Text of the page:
We also need more positive role models in business which shows people that you can be successful in Croatia. It is slowly getting better, there have been improvements but there is a lot more to be done.

What in your opinion is delaying these things from happening and creating a better business environment?

I think the mentality here still is one which has been inherited from the days of socialism. There is a sense of entitlement in the thinking still of a lot of people. They feel that they are entitled to benefits or something when that is not how it is in most places today. That leads to people being immobile. People are not so keen for example to move towns say from Zagreb to Osijek for a job – they will make excuses.

Despite all of that, you are somebody that has managed to succeeded in business here. What has been some of your best moves on the way?

I would say that my success is not down to any specific moves or decisions but the result of a lot of hard work over a long period of time. I have made many mistakes, but if you are making more good decisions than bad ones over a period of time then you are on the right track. Don’t expect things to happen overnight. I started my first business from my bedroom at my parents place when I was a teenager. My first business meeting was in my bedroom. Some people look at me now and think success has just happened overnight but it is the result of working hard and gradually doing the right things over a long period of time.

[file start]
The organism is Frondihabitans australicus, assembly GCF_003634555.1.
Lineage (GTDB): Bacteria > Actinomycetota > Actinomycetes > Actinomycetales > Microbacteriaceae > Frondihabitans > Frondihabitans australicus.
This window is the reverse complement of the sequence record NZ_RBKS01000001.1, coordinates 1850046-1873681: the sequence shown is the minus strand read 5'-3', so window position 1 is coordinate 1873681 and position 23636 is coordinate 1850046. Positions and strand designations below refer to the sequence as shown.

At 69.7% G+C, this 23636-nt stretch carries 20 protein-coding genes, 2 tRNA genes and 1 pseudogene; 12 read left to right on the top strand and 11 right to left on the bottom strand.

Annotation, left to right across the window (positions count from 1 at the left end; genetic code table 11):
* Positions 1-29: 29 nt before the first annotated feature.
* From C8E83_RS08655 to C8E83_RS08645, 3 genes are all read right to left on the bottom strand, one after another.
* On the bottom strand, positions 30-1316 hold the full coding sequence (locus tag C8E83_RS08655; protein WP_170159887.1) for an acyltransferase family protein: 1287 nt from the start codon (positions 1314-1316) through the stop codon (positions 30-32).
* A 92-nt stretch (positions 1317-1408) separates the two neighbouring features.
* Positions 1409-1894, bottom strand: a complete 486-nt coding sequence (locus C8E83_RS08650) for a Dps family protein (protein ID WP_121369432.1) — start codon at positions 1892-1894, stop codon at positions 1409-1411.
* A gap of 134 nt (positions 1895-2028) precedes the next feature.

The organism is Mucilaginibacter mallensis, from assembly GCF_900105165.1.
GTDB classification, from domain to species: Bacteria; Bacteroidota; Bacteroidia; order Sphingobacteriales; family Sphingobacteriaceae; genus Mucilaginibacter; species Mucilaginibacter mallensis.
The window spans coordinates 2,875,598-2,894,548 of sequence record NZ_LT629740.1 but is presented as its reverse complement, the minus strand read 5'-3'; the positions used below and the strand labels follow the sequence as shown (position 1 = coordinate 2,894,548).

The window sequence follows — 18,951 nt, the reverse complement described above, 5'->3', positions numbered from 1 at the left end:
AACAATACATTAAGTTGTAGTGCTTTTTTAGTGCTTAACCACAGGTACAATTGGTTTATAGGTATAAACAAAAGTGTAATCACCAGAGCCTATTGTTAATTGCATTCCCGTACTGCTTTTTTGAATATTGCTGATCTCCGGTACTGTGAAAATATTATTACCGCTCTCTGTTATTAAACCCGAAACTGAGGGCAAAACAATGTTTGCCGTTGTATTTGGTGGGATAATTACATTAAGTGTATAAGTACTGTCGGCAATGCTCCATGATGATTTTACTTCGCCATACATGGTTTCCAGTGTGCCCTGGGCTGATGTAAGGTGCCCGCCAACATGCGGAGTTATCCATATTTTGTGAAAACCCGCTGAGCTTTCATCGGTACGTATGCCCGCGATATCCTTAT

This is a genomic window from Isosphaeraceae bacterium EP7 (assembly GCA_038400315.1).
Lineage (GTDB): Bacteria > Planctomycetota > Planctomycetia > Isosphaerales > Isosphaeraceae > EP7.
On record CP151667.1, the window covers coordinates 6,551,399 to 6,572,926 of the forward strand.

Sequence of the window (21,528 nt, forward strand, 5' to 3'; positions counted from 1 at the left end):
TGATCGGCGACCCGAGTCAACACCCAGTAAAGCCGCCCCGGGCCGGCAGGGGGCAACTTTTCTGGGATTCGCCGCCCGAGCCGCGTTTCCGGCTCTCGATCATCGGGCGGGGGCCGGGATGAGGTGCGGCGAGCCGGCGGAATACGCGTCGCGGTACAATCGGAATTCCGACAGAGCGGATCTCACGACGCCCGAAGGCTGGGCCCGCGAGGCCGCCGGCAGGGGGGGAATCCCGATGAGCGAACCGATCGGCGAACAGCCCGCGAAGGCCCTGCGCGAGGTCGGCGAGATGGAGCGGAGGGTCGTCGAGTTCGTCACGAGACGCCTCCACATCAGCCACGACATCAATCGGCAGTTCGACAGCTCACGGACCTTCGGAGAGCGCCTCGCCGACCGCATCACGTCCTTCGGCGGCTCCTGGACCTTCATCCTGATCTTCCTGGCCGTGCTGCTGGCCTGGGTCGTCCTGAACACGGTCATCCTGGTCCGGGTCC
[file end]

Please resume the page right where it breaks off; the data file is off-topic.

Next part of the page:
You say you have made many mistakes on the way. Any major regrets?

There have been many mistakes a long the way. I have tried multiple things, invested in projects that have failed. I bought real estate in 2008 when prices where at their peak. I took mortgages for them in the Swiss franc and I remember a friend saying that it was a move that even the riskiest hedge fund manager would not have made.

Another real regret I have was in March of 2012 I received an email from Mate Rimac, the Croatian inventor who has become very successful with his company Riamc Automobili. Mate at that time was looking for investors in his business which was just starting off. I was one of the only ones who took his offer seriously and even went out to his factory in Samobor to see him. I had just been burnt investing in a project before that so decided against investing in the business. I still have his email today and wish that I accepted his offer.